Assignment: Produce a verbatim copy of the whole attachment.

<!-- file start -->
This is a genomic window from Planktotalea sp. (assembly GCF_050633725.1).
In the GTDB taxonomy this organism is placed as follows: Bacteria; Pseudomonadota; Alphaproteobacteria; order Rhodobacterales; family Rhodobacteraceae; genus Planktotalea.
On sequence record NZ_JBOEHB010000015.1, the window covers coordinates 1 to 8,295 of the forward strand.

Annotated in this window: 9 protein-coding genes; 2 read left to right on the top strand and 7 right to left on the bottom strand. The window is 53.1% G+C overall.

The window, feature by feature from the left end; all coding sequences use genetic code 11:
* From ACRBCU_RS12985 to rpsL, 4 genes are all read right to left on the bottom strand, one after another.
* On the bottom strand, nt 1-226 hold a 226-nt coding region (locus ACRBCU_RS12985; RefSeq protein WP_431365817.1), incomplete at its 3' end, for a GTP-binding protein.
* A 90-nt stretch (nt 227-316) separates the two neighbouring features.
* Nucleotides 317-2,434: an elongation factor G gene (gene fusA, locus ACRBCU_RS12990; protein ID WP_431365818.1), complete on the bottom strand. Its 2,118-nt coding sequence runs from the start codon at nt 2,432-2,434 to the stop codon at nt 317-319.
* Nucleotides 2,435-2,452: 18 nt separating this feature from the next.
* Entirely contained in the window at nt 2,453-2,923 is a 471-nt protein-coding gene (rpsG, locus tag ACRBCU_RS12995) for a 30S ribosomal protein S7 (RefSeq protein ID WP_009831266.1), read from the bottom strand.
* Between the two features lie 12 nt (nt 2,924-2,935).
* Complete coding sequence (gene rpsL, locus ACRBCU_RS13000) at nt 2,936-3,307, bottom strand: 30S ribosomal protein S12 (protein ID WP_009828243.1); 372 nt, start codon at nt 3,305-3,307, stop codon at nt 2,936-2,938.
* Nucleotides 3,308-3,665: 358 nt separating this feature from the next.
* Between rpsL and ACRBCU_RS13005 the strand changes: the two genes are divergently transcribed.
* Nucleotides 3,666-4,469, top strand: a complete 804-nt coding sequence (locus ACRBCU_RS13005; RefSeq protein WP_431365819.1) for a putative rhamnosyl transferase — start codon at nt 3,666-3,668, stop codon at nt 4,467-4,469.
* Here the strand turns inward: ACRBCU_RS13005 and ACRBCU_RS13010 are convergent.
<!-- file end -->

This is a genomic window from Planktotalea sp. (assembly GCF_050633725.1).
In the GTDB taxonomy this organism is placed as follows: Bacteria; Pseudomonadota; Alphaproteobacteria; order Rhodobacterales; family Rhodobacteraceae; genus Planktotalea.
On sequence record NZ_JBOEHB010000015.1, the window covers coordinates 1 to 8,295 of the forward strand.

Annotated in this window: 9 protein-coding genes; 2 read left to right on the top strand and 7 right to left on the bottom strand. The window is 53.1% G+C overall.

The window, feature by feature from the left end; all coding sequences use genetic code 11:
* From ACRBCU_RS12985 to rpsL, 4 genes are all read right to left on the bottom strand, one after another.
* On the bottom strand, nt 1-226 hold a 226-nt coding region (locus ACRBCU_RS12985; RefSeq protein WP_431365817.1), incomplete at its 3' end, for a GTP-binding protein.
* A 90-nt stretch (nt 227-316) separates the two neighbouring features.
* Nucleotides 317-2,434: an elongation factor G gene (gene fusA, locus ACRBCU_RS12990; protein ID WP_431365818.1), complete on the bottom strand. Its 2,118-nt coding sequence runs from the start codon at nt 2,432-2,434 to the stop codon at nt 317-319.
* Nucleotides 2,435-2,452: 18 nt separating this feature from the next.
* Entirely contained in the window at nt 2,453-2,923 is a 471-nt protein-coding gene (rpsG, locus tag ACRBCU_RS12995) for a 30S ribosomal protein S7 (RefSeq protein ID WP_009831266.1), read from the bottom strand.
* Between the two features lie 12 nt (nt 2,924-2,935).
* Complete coding sequence (gene rpsL, locus ACRBCU_RS13000) at nt 2,936-3,307, bottom strand: 30S ribosomal protein S12 (protein ID WP_009828243.1); 372 nt, start codon at nt 3,305-3,307, stop codon at nt 2,936-2,938.
* Nucleotides 3,308-3,665: 358 nt separating this feature from the next.
* Between rpsL and ACRBCU_RS13005 the strand changes: the two genes are divergently transcribed.
* Nucleotides 3,666-4,469, top strand: a complete 804-nt coding sequence (locus ACRBCU_RS13005; RefSeq protein WP_431365819.1) for a putative rhamnosyl transferase — start codon at nt 3,666-3,668, stop codon at nt 4,467-4,469.
* Here the strand turns inward: ACRBCU_RS13005 and ACRBCU_RS13010 are convergent.